Upper crossed syndrome

Upper Cross Syndrome.

Although you may not be familiar with the term upper Cross syndrome (UCS), you have more than likely seen people with this type of postural imbalance. UCS is characterised by rounded and elevated shoulders, forward positioning of the head and a rounding of the upper spine and neck or an increased thoracic kyphosis and a cervical lordosis.

Although this is a posture we often see in the elderly. It is becoming increasingly common earlier in life, especially in those who work at desks, hunched over a computer, those who drive vehicles for long periods and those who slouch in sofas and are relatively inactive. Over an extended period of time, the muscles at the front of the chest and rear of the neck become shortened and tight whist the flexors of the neck and the muscles stabilising the scapula, become weakened and lengthened.

This creates and maintains the muscular imbalances we see in UCS. The term UCS refers to the positioning of the weak and tight muscle groups. As viewed from the side, the muscles in the mid back and the upper neck create a line of weakness that is intersected by a line of tension travelling from the posterior neck to the upper chest wall. This creates a cross shape as seen in the diagram below.

Often associated with this type of posture is pain surrounding the base of the skull, at the midpoint in the neck and/or at the spinal levels between the shoulder blades. It is common for those with UCS to complain of headaches associated with the muscular tensions and restrictions of the cervical spine. Due to the altered positioning of the scapula, shoulder problems can develop along with radiation of pain into the arms.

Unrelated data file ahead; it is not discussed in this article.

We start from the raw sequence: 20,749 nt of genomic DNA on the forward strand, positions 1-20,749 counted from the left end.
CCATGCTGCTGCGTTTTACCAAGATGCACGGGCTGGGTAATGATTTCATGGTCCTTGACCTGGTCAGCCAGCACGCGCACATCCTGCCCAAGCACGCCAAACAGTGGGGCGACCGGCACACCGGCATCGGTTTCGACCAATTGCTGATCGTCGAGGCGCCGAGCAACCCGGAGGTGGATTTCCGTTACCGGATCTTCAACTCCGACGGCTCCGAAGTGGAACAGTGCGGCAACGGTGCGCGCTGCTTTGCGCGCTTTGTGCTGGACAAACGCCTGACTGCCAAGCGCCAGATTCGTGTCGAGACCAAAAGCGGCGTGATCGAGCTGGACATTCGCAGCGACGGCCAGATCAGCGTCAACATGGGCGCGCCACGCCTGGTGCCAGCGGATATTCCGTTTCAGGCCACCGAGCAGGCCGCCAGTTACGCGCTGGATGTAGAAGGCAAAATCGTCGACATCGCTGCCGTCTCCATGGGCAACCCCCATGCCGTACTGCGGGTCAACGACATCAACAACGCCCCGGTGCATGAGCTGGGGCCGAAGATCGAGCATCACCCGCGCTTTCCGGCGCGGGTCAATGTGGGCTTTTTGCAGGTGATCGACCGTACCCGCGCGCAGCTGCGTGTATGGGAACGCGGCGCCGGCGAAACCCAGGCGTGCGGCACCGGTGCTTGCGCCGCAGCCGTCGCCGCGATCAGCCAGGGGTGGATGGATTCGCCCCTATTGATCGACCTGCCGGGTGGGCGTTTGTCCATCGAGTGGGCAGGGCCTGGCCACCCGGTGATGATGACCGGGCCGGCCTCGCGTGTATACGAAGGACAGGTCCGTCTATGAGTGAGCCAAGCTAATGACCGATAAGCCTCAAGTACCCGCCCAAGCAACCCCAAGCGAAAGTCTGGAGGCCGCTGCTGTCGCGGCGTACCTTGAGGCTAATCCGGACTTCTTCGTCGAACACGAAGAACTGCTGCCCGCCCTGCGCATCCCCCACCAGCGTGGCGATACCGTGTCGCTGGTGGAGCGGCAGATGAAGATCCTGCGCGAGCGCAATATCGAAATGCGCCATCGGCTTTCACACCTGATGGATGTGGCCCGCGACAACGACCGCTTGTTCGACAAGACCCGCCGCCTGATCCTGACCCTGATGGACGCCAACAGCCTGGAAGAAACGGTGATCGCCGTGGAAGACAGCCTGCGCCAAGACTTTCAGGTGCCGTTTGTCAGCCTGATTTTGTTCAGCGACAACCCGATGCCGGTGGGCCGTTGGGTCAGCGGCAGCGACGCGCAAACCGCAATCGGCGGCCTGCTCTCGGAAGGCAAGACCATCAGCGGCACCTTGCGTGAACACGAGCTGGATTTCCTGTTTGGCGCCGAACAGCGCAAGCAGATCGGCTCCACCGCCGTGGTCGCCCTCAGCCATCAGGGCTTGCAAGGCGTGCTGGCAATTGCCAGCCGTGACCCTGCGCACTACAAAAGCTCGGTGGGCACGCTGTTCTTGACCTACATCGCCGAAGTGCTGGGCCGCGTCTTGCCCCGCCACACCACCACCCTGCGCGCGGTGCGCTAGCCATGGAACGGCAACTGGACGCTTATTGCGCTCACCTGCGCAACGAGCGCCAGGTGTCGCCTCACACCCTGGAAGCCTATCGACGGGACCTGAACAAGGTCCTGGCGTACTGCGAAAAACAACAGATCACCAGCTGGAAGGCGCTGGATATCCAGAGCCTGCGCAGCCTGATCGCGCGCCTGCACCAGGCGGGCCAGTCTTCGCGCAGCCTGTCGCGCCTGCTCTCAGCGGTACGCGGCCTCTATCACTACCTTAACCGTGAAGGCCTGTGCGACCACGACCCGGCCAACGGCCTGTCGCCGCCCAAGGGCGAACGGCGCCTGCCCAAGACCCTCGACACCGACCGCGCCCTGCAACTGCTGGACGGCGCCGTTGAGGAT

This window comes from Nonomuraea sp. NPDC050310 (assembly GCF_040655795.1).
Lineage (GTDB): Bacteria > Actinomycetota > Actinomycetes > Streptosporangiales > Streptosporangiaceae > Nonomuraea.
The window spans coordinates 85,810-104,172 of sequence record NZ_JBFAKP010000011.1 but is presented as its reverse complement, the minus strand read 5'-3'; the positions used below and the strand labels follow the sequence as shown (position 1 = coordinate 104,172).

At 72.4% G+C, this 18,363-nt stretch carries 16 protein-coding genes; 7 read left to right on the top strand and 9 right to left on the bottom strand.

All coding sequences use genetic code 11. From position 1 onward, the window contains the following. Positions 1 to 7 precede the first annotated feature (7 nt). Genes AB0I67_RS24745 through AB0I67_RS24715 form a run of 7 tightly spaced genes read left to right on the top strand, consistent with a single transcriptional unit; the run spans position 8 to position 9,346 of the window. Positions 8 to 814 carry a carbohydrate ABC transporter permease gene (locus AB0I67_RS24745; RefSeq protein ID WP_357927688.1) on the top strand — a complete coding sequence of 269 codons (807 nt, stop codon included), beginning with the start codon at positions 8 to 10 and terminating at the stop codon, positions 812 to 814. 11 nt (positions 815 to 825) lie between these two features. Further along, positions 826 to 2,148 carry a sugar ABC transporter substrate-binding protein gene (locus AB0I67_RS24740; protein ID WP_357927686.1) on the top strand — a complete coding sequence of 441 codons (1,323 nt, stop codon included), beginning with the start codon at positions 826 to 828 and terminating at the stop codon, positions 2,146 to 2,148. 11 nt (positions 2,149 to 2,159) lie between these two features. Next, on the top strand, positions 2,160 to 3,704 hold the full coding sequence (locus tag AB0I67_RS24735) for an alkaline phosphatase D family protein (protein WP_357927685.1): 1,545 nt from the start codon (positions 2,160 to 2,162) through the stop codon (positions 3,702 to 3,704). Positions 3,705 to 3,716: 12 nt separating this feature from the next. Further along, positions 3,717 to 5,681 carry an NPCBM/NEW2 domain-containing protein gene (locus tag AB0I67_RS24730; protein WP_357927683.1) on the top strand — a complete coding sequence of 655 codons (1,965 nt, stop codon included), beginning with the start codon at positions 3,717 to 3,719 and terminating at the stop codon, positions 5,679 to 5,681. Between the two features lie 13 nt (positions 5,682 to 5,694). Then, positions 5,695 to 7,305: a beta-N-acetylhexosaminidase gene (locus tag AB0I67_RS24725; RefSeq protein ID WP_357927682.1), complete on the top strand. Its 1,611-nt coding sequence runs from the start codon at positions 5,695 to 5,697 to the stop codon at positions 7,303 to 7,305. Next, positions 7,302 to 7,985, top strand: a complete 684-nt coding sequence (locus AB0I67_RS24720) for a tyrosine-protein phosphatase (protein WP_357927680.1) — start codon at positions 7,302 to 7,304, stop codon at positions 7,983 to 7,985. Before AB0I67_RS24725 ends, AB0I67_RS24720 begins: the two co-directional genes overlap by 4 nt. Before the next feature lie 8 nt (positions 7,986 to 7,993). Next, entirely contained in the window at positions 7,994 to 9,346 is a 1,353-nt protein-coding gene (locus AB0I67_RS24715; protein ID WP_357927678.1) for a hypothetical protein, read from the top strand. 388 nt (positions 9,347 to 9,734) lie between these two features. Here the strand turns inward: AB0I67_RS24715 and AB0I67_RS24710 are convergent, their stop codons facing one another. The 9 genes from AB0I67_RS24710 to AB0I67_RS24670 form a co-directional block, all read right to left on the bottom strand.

As the sternum becomes depressed, breathing becomes more difficult and maximum lung

capacity is reduced which is of particular interest to athletes and those suffering pre-existing respiratory conditions.

So, is UCS treatable and how do we prevent it?

The treatment for UCS starts with the lengthening of the tissues that have become shortened

and tight. This means stretching out and increasing the length of the muscles in the front of the chest and the back of the neck. The spine and peripheral joints are assessed for restrictions and treated accordingly with gentle mobilisations, articulations and adjustments if needed. Finally, exercises are given to target and strengthen the specific muscles that are weak. This provides the basis for long term management as the combination of osteopathic treatment plus targeted exercise can successfully be used to treat not only the symptoms but the cause of this condition.

Once a correct posture has been achieved, maintaining this now becomes important. As working, driving and sitting postures play a major role in the the development of this condition, they should be assessed to minimise impact. In the office, the workstation should be set up so as to prevent hunching over the desk with regular rest periods. Driving and sitting positions can use supports for the lumbar spine as well as focusing on upper body position with shoulders down and back.

Increasing flexibility with a regular yoga practice and improving core strength with Pilates

have also been shown to be highly beneficial in the treatment of UCS and the maintenance of

a good body posture. Finally, regular remedial massage can help address tensions within the

musculoskeletal system whilst regular Osteopathic check ups ensure restrictions to movement are removed and optimal functioning of the spine and joints maintained.

If you experience any of these symptoms or recognise similar poor posture in yourself, why

not book an appointment with one of our qualified osteopaths today, to work out a treatment

plan tailored to you.

Christian Paesano
Osteopathic Physician
B Sc(Hons) Ost. Med., D.O., D.N.

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